Sharma, Raghunandan should be commended for going to Orealla to teach children chess
I refer to an article published on Saturday, June 9, in your sport section, captioned ‘Sharma breeding chess champions in Orealla.’
First, I want to publicly express my thanks to Mr Rai Sharma and Mr Krishnanand Raghunandan for the initiative that they have taken. I had written a letter to your paper on December 23, 2011 lamenting the disadvantages faced by rural children in getting proper coaching in chess.
It was just after the National School Chess Championship when Saeed Ali won the individual title, and I found out that Mr Rai Sharma was his coach.
I was annoyed because rural children are not able to access any training and therefore cannot compete with their city counterparts on an equal basis. I do not know if Mr Sharma saw my letter and decided to do something about the inequality, but hats off to him for finally doing something about it.
When a Rai Sharma can step out of the box and venture to the hinterland and expose our children to his knowledge and expertise in mastering the techniques of chess, we must say thanks.
Orealla is over sixty miles up the Corentyne River and closer to Paramaribo than Georgetown, so it must have taken enormous resources and logistics to put such an endeavour in place.
To know that over 50 persons are playing chess in Orealla and most of them are children, is in itself no mean feat to accomplish in such a short time.
I am hoping that the Minister of Sport is cognisant of this development and would place his ministry’s full support behind any other such programme.
The Guyana Chess Federation keeps harping on about spreading chess, and according to Mr Shiv Nandalall (the President), they are strategizing. Whilst they are strategizing Mr Sharma and Mr. Raghunandan have shown that action speaks louder than words. There is a chess trainer, Mr Alex Joseph, so I am asking the GCF to let us know how many persons Mr Joseph has trained up till now.
As your article mentioned, Mr Sharma has also put in place other persons to keep the interest in chess active. This is what is needed and not just a one-off tournament every now and then.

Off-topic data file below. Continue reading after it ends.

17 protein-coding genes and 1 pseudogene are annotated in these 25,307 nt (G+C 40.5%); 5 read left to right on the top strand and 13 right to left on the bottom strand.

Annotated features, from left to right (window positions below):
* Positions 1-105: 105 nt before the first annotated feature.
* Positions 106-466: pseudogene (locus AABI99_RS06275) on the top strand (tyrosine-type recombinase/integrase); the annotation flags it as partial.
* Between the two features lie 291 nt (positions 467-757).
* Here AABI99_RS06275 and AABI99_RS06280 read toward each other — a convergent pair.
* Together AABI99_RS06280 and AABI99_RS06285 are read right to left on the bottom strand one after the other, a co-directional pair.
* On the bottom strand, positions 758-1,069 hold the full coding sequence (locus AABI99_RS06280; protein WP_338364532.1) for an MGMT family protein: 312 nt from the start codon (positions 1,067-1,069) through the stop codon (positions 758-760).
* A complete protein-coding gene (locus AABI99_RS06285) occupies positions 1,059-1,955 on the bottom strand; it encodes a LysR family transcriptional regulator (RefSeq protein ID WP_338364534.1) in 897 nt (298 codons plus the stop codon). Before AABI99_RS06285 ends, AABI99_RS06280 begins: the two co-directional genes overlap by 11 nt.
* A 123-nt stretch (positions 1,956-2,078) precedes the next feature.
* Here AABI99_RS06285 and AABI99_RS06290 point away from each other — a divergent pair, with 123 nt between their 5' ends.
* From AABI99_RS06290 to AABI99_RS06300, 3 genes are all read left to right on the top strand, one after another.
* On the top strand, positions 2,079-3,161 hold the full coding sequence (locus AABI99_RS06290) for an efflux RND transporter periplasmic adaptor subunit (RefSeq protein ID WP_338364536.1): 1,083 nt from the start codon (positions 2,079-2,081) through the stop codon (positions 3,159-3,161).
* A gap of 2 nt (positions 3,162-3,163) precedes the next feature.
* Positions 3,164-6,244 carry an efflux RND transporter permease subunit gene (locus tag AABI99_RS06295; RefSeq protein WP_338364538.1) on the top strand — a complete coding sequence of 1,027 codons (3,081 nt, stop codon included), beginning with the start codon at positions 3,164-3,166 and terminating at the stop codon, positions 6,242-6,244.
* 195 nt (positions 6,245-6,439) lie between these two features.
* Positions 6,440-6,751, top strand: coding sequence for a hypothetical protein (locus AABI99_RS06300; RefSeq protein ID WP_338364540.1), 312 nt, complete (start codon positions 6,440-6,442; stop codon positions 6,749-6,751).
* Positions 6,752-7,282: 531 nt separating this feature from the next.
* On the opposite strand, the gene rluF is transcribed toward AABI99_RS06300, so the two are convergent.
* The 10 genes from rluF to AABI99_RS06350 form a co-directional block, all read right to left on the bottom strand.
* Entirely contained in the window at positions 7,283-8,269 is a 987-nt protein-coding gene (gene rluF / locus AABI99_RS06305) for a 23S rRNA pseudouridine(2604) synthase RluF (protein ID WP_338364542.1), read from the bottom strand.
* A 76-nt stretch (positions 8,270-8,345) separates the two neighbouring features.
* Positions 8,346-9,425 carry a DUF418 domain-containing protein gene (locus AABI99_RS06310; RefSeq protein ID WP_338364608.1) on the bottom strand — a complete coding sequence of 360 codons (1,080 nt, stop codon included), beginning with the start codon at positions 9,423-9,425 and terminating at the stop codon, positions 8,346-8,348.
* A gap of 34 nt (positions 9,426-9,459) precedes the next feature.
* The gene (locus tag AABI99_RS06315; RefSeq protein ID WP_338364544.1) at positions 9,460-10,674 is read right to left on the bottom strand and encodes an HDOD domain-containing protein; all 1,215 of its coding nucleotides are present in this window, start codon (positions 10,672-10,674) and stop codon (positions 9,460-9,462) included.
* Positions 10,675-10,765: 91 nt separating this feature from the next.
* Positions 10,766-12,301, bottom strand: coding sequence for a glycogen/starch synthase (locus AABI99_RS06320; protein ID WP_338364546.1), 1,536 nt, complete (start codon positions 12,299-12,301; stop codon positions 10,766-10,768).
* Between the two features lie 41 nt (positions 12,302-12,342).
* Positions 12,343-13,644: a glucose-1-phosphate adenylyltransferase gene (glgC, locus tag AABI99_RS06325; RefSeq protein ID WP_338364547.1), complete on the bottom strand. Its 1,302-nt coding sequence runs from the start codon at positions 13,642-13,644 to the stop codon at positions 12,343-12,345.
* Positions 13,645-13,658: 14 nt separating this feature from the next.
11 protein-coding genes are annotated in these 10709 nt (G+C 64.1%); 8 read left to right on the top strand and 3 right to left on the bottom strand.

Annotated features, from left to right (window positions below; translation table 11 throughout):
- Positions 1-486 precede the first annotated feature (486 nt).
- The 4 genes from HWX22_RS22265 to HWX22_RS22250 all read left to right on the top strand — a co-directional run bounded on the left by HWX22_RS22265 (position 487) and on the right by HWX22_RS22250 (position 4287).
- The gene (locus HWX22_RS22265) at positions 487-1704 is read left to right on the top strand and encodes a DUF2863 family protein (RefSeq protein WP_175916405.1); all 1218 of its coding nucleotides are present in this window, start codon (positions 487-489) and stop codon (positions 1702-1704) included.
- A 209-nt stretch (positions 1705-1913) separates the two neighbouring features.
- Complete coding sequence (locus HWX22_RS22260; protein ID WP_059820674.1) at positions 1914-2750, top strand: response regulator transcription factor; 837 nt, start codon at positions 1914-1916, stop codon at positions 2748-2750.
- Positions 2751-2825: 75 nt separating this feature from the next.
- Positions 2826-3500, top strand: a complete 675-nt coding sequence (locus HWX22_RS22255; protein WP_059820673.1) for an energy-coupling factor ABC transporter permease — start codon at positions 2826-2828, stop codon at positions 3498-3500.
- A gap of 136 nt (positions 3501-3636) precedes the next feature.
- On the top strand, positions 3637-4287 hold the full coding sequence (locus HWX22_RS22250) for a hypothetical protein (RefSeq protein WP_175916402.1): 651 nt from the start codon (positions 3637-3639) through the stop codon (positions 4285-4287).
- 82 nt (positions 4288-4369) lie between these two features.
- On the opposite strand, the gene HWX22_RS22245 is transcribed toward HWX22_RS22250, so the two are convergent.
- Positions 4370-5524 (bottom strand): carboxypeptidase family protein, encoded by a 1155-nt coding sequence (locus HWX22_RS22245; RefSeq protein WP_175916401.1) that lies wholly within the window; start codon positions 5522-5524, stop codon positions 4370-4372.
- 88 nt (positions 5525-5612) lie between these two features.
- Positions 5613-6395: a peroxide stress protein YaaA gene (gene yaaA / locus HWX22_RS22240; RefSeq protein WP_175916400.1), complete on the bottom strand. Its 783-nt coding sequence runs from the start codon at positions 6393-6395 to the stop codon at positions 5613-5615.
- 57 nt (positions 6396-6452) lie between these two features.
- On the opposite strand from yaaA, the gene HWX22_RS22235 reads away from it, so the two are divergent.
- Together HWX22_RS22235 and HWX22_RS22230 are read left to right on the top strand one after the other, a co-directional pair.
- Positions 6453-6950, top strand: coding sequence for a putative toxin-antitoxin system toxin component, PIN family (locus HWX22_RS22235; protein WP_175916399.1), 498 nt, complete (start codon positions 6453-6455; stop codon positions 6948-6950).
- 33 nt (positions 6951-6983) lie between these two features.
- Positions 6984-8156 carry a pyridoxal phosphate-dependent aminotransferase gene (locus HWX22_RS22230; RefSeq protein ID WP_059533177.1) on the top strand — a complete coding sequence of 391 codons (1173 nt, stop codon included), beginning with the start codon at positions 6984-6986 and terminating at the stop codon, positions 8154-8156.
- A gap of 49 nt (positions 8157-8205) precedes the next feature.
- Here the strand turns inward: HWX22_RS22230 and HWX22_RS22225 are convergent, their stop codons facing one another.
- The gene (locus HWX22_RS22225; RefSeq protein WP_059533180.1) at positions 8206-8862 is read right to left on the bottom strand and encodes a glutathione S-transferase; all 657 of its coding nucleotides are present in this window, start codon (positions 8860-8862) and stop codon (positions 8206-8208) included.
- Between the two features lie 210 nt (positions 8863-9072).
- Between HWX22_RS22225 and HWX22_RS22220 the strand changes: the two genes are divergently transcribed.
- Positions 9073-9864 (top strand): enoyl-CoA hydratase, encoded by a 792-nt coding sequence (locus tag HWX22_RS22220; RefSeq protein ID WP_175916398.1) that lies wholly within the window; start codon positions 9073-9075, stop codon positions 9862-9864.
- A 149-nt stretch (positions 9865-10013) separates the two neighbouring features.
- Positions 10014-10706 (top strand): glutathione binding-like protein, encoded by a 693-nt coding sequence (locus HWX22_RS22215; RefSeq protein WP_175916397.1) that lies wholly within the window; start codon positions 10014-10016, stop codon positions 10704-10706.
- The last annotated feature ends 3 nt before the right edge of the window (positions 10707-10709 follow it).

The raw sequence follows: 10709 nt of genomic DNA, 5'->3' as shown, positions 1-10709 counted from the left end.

It is heartwarming to read that another community, Siparuta, will be brought into the picture and then Corriverton and the Upper Corentyne.
The whole of Guyana should be covered by programmes such as this because we have a problem in schools with Mathematics and English and everyone who knows about chess will know that it helps to develop mathematical concepts, while Scrabble is all about words and English.
The Ministry of Education should also be looking at engaging the concept of teaching chess and scrabble in every school from the primary level upwards.
Researching Mr Sharma, I have found that he has been around chess since the early eighties and he has always been willing and ready to share his knowledge.
I was recently told that when the request to get chess sets for Orealla came to the attention of Mr Nigel Dharamlall (the Permanent Secretary in the Ministry of Amerindian Affairs), he readily agreed to have sets available when told that Mr Rai Sharma would be the trainer, because he remembered Mr Sharma travelling to President’s College on the East Coast to teach chess when the school was opened in the mid-eighties.
I hope that all the outlying areas and sporting groups will take a page from the Orealla programme and see how best they can get a similar undertaking so that chess and scrabble will become household words in our schools.
I close wishing Mr Sharma and Mr Raghunandan the best of luck in this commendable exercise. All kudos to them again.